Smaller roles were all well taken, especially Luciano Botelho (last-minute luxury casting for the brief but exquisitely drawn role of Ruodi the fisherman in Act One).
      Mark Valencia, What's On Stage
    • Rigoletto, Opera de Rennes
      May 2014

      The Brazilian tenor Luciano Botelho, in the role of the Duke of Mantua, immediately showed real vocal qualities and displayed a personality of beautiful convincing authority.
      Thierry Martin, Unidivers
      We were able to applaud the steadfast Duke of Luciano Botelho, who combined sensitivity and versatility.
      Gilles Charlassier, ConcertoNet
    • Il Turco in Italia, Opera Australia
      January 2014

      Brazilian Luciano Botelho as the ineffectual lover who spends much of the evening changing clothes, has a light, clear voice, but one streaked with highly promising colour.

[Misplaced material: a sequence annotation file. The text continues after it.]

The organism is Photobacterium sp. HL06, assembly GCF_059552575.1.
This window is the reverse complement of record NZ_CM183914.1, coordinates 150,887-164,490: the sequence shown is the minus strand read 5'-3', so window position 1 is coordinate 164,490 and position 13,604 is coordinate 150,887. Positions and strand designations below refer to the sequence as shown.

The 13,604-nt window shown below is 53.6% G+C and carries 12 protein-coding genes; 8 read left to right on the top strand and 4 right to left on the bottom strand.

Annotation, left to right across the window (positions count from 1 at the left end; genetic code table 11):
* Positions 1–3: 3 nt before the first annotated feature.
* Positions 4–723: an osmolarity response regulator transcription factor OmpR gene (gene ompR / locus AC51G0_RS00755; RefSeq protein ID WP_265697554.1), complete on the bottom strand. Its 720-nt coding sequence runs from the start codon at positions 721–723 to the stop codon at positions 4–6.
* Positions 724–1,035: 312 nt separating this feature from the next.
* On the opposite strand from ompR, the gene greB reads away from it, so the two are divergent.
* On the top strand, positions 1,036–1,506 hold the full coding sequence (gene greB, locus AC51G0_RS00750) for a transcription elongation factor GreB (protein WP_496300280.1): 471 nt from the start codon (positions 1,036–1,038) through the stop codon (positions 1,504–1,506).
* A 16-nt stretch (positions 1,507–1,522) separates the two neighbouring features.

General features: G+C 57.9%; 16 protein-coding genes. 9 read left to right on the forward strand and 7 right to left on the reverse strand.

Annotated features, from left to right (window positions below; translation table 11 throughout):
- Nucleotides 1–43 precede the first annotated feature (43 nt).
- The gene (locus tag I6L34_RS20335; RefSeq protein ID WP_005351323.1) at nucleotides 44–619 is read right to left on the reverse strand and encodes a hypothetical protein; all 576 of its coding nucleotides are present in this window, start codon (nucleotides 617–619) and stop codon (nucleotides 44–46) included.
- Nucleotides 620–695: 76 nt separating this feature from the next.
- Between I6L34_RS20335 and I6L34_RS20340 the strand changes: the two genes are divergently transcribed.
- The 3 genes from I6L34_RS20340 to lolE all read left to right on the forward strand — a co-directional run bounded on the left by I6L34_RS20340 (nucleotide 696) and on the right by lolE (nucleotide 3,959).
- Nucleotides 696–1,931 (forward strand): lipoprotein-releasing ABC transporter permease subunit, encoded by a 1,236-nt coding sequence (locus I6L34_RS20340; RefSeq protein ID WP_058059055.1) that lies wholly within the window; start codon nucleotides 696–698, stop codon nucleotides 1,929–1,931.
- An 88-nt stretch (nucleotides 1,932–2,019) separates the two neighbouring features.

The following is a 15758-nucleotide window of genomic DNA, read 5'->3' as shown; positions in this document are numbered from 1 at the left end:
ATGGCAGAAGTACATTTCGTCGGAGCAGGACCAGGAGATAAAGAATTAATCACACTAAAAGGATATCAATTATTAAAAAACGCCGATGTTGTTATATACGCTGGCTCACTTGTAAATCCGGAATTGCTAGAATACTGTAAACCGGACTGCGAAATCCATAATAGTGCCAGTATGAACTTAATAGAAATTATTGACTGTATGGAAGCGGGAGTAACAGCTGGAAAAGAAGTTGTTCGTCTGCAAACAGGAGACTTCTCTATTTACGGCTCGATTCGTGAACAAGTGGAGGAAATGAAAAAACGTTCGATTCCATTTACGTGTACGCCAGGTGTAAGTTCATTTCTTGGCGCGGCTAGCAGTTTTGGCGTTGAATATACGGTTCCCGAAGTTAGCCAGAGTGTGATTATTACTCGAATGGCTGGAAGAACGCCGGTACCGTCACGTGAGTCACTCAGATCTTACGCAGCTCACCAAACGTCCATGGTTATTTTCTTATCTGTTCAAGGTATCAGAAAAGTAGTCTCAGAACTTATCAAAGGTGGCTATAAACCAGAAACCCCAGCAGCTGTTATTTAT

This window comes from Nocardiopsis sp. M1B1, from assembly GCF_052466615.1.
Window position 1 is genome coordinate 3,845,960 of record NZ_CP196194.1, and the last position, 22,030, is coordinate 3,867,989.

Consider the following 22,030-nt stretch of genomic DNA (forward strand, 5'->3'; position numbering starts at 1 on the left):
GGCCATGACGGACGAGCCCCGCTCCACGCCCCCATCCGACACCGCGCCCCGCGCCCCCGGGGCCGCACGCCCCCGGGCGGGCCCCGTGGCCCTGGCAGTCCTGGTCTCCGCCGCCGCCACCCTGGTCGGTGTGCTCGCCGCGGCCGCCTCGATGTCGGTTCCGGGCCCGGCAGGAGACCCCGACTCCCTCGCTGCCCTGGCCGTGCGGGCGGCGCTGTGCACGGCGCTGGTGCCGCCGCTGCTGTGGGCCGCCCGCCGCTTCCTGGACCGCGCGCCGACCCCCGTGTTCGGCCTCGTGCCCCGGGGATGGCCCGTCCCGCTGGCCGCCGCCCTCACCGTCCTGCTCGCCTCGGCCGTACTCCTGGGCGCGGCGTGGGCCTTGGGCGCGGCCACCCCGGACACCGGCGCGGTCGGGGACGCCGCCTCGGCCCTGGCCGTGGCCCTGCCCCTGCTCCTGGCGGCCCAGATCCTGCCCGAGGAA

Peter McCallum, The Sydney Morning Herald
      The other overseas visitor in the cast is the Brazilian Luciano Botelho as Geronio’s duplicitous ‘friend’ Narciso. Given that the role is eminently surplus to plot requirements, it’s a credit to him that he brings the house down with his second act aria in which, confined to a bathing hut, he drops his pants, deodorises and changes into an Elvis suit (don’t ask – it leads to one of the funniest moments in the show later on…).”
      Clive Paget, Limelight
      Botelho [has] an attractive voice.
      Opera Magazine
    • Anna Bolena, Oper Koeln
      February 2013

      Luciano Botelho was wonderfully touching in the tenor role of Lord Riccardo Percy. Differentiating well the various layers of the role alternatively, his singing is natural, the sound well-mastered, and flawless top notes.